"The Compact Commissioner has a hell of a job on his hands," said Dame Suzi Leather, chair of the Charity Commission, in a speech to the NCVO's annual conference last month.
Such a strong comment by so senior a figure in the voluntary sector would normally attract considerable attention. But because it was contained in a wide-ranging speech based on the results of a commission survey of 3,800 charities, it went largely unnoticed.
Instead, attention focused on the fact that only 12 per cent of charities were recovering the full cost of services provided on behalf of local authorities, and 26 per cent of service-delivering charities did not feel free to make decisions with no pressure from funders. The Compact, as is so often the case, missed out.
This is curious, because the Compact is, in theory, the perfect vehicle to tackle full cost recovery and threats to independence. As Leather pointed out, however, there is "massive discrepancy between the strong and positive aims of the Compact at a national level and the reality when translated at local level". Hence the "hell of a job" confronting Compact Commissioner John Stoker.
Many feel Stoker needs more power to force local authorities into taking the Compact seriously. But Ben Wittenberg, director of policy at the Directory of Social Change, thinks that could backfire. "The problem isn't that the Compact is wrong, or that the punishments for breaching it don't exist," he says. "It's that charities don't feel able to complain in the first place."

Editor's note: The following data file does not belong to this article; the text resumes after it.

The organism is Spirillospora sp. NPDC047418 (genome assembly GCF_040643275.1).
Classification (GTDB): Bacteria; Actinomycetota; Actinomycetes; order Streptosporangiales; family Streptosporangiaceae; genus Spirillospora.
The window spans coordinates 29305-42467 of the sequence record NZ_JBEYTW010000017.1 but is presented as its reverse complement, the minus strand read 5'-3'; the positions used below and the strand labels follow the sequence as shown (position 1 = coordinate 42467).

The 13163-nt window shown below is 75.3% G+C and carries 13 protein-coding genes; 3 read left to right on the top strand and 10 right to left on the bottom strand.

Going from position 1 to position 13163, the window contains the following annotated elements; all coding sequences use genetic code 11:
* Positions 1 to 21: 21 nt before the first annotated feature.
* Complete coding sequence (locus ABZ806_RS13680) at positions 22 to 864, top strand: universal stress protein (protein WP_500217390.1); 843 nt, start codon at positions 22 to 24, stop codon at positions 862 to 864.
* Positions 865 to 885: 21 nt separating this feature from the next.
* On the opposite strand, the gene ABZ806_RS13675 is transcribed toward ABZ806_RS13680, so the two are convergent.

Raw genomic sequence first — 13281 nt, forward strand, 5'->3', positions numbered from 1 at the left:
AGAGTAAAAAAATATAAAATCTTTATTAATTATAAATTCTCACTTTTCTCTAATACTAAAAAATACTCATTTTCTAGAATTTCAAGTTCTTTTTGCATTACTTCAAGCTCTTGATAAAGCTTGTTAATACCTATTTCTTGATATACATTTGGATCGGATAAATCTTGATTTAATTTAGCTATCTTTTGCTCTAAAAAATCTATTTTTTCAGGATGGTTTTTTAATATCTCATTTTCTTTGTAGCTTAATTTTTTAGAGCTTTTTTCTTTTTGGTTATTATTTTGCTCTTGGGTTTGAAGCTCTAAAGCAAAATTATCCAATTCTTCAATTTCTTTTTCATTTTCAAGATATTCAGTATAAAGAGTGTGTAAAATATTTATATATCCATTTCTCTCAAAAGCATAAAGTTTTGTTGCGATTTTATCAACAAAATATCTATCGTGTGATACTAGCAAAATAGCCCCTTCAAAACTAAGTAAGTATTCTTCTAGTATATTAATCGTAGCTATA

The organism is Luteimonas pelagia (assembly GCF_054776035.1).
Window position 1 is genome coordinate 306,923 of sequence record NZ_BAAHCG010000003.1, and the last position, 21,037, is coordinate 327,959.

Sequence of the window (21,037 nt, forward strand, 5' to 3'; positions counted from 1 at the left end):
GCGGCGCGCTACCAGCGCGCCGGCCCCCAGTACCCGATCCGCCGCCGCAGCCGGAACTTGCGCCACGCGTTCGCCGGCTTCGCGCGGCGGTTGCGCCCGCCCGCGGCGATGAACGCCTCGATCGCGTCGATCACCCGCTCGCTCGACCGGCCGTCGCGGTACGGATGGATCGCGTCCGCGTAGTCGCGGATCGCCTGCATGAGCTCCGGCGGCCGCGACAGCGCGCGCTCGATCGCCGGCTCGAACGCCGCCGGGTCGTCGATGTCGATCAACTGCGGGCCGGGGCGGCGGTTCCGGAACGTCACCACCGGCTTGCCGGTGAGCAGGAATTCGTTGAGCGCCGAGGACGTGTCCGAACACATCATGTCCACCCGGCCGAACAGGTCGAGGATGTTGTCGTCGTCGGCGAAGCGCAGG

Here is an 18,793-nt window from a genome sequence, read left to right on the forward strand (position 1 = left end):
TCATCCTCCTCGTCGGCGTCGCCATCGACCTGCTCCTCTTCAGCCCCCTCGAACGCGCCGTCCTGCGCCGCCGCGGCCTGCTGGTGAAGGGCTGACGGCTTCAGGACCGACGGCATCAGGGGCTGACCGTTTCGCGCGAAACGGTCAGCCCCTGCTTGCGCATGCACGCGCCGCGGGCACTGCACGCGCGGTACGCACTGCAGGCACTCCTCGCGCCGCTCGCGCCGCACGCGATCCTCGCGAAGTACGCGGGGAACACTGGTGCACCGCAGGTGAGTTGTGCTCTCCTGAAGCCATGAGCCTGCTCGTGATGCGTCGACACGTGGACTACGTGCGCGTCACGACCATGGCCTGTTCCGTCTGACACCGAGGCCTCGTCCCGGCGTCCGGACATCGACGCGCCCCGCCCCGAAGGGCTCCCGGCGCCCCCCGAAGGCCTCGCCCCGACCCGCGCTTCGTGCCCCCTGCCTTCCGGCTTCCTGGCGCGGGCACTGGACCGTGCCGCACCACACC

He describes as "fundamentally flawed" the idea that the Compact is a partnership, because there is an imbalance of power between local authorities and charities. "It is a financial relationship, so it's more of a client partnership," he says.
Public bodies need to develop a greater understanding of individual voluntary organisations rather than subscribe to a government-imposed, top-down view of such a diverse sector, he adds.
"Breaching the Compact could have the highest penalty imaginable, but the higher the penalty the greater the consequences for the tiny voluntary sector organisations as long as there is this imbalance," says Wittenberg.